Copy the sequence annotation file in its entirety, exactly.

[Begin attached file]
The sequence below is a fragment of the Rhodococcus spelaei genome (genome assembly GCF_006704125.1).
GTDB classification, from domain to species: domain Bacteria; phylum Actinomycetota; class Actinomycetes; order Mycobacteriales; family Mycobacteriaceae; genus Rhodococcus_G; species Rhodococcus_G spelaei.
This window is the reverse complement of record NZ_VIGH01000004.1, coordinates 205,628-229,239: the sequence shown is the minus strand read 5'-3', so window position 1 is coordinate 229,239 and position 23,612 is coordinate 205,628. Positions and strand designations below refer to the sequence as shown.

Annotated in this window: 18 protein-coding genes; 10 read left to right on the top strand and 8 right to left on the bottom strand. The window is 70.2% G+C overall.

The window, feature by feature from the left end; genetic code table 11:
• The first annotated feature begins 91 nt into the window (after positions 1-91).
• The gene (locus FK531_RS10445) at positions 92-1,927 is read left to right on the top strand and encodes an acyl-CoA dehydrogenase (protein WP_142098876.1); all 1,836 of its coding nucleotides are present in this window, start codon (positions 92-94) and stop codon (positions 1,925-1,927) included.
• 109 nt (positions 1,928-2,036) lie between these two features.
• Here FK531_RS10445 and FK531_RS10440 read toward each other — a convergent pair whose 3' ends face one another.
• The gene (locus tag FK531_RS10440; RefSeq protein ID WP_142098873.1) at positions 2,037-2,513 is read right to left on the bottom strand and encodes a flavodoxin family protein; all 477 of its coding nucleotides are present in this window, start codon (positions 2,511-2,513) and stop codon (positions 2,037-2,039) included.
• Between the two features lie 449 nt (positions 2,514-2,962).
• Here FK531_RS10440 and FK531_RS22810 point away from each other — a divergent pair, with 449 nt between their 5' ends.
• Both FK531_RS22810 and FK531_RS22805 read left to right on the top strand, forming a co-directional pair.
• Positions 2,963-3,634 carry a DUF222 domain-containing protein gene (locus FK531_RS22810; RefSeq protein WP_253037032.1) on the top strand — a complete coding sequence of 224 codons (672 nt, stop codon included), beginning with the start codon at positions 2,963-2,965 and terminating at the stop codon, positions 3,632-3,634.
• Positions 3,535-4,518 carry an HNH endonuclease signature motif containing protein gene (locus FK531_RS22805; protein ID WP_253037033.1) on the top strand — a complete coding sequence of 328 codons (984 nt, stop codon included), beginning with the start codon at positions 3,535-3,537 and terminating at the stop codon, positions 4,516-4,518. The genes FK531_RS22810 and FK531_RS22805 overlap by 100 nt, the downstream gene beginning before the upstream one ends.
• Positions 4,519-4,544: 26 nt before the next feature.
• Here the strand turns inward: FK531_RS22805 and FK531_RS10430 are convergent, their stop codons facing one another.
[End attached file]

The sequence below is a fragment of the Rhodococcus spelaei genome (genome assembly GCF_006704125.1).
GTDB classification, from domain to species: domain Bacteria; phylum Actinomycetota; class Actinomycetes; order Mycobacteriales; family Mycobacteriaceae; genus Rhodococcus_G; species Rhodococcus_G spelaei.
This window is the reverse complement of record NZ_VIGH01000004.1, coordinates 205,628-229,239: the sequence shown is the minus strand read 5'-3', so window position 1 is coordinate 229,239 and position 23,612 is coordinate 205,628. Positions and strand designations below refer to the sequence as shown.

Annotated in this window: 18 protein-coding genes; 10 read left to right on the top strand and 8 right to left on the bottom strand. The window is 70.2% G+C overall.

The window, feature by feature from the left end; genetic code table 11:
• The first annotated feature begins 91 nt into the window (after positions 1-91).
• The gene (locus FK531_RS10445) at positions 92-1,927 is read left to right on the top strand and encodes an acyl-CoA dehydrogenase (protein WP_142098876.1); all 1,836 of its coding nucleotides are present in this window, start codon (positions 92-94) and stop codon (positions 1,925-1,927) included.
• 109 nt (positions 1,928-2,036) lie between these two features.
• Here FK531_RS10445 and FK531_RS10440 read toward each other — a convergent pair whose 3' ends face one another.
• The gene (locus tag FK531_RS10440; RefSeq protein ID WP_142098873.1) at positions 2,037-2,513 is read right to left on the bottom strand and encodes a flavodoxin family protein; all 477 of its coding nucleotides are present in this window, start codon (positions 2,511-2,513) and stop codon (positions 2,037-2,039) included.
• Between the two features lie 449 nt (positions 2,514-2,962).
• Here FK531_RS10440 and FK531_RS22810 point away from each other — a divergent pair, with 449 nt between their 5' ends.
• Both FK531_RS22810 and FK531_RS22805 read left to right on the top strand, forming a co-directional pair.
• Positions 2,963-3,634 carry a DUF222 domain-containing protein gene (locus FK531_RS22810; RefSeq protein WP_253037032.1) on the top strand — a complete coding sequence of 224 codons (672 nt, stop codon included), beginning with the start codon at positions 2,963-2,965 and terminating at the stop codon, positions 3,632-3,634.
• Positions 3,535-4,518 carry an HNH endonuclease signature motif containing protein gene (locus FK531_RS22805; protein ID WP_253037033.1) on the top strand — a complete coding sequence of 328 codons (984 nt, stop codon included), beginning with the start codon at positions 3,535-3,537 and terminating at the stop codon, positions 4,516-4,518. The genes FK531_RS22810 and FK531_RS22805 overlap by 100 nt, the downstream gene beginning before the upstream one ends.
• Positions 4,519-4,544: 26 nt before the next feature.
• Here the strand turns inward: FK531_RS22805 and FK531_RS10430 are convergent, their stop codons facing one another.